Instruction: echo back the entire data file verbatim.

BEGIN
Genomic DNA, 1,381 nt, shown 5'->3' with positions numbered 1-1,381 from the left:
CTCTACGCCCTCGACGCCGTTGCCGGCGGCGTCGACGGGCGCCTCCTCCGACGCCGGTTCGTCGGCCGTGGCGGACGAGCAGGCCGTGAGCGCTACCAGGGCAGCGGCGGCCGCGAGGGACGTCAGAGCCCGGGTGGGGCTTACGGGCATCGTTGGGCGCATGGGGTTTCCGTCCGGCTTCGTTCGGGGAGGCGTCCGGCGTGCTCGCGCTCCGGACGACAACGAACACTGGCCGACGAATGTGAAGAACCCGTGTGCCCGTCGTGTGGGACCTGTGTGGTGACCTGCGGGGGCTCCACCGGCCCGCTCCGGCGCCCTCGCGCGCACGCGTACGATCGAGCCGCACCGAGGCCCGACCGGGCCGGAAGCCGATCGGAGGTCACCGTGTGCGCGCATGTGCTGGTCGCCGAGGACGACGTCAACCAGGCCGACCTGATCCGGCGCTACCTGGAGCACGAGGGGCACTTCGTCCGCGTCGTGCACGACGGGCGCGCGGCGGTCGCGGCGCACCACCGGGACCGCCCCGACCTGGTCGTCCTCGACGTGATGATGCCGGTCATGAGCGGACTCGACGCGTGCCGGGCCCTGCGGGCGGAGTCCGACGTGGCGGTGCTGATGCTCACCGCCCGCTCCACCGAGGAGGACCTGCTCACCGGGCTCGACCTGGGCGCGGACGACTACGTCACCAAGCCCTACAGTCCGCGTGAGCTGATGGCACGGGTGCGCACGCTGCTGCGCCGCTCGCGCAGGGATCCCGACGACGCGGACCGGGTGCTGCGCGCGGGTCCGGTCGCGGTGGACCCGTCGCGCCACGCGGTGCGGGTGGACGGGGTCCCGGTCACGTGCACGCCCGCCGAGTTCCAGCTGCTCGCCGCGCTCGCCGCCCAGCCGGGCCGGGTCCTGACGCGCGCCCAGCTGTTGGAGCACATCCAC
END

Genomic DNA, 1,381 nt, shown 5'->3' with positions numbered 1-1,381 from the left:
CTCTACGCCCTCGACGCCGTTGCCGGCGGCGTCGACGGGCGCCTCCTCCGACGCCGGTTCGTCGGCCGTGGCGGACGAGCAGGCCGTGAGCGCTACCAGGGCAGCGGCGGCCGCGAGGGACGTCAGAGCCCGGGTGGGGCTTACGGGCATCGTTGGGCGCATGGGGTTTCCGTCCGGCTTCGTTCGGGGAGGCGTCCGGCGTGCTCGCGCTCCGGACGACAACGAACACTGGCCGACGAATGTGAAGAACCCGTGTGCCCGTCGTGTGGGACCTGTGTGGTGACCTGCGGGGGCTCCACCGGCCCGCTCCGGCGCCCTCGCGCGCACGCGTACGATCGAGCCGCACCGAGGCCCGACCGGGCCGGAAGCCGATCGGAGGTCACCGTGTGCGCGCATGTGCTGGTCGCCGAGGACGACGTCAACCAGGCCGACCTGATCCGGCGCTACCTGGAGCACGAGGGGCACTTCGTCCGCGTCGTGCACGACGGGCGCGCGGCGGTCGCGGCGCACCACCGGGACCGCCCCGACCTGGTCGTCCTCGACGTGATGATGCCGGTCATGAGCGGACTCGACGCGTGCCGGGCCCTGCGGGCGGAGTCCGACGTGGCGGTGCTGATGCTCACCGCCCGCTCCACCGAGGAGGACCTGCTCACCGGGCTCGACCTGGGCGCGGACGACTACGTCACCAAGCCCTACAGTCCGCGTGAGCTGATGGCACGGGTGCGCACGCTGCTGCGCCGCTCGCGCAGGGATCCCGACGACGCGGACCGGGTGCTGCGCGCGGGTCCGGTCGCGGTGGACCCGTCGCGCCACGCGGTGCGGGTGGACGGGGTCCCGGTCACGTGCACGCCCGCCGAGTTCCAGCTGCTCGCCGCGCTCGCCGCCCAGCCGGGCCGGGTCCTGACGCGCGCCCAGCTGTTGGAGCACATCCAC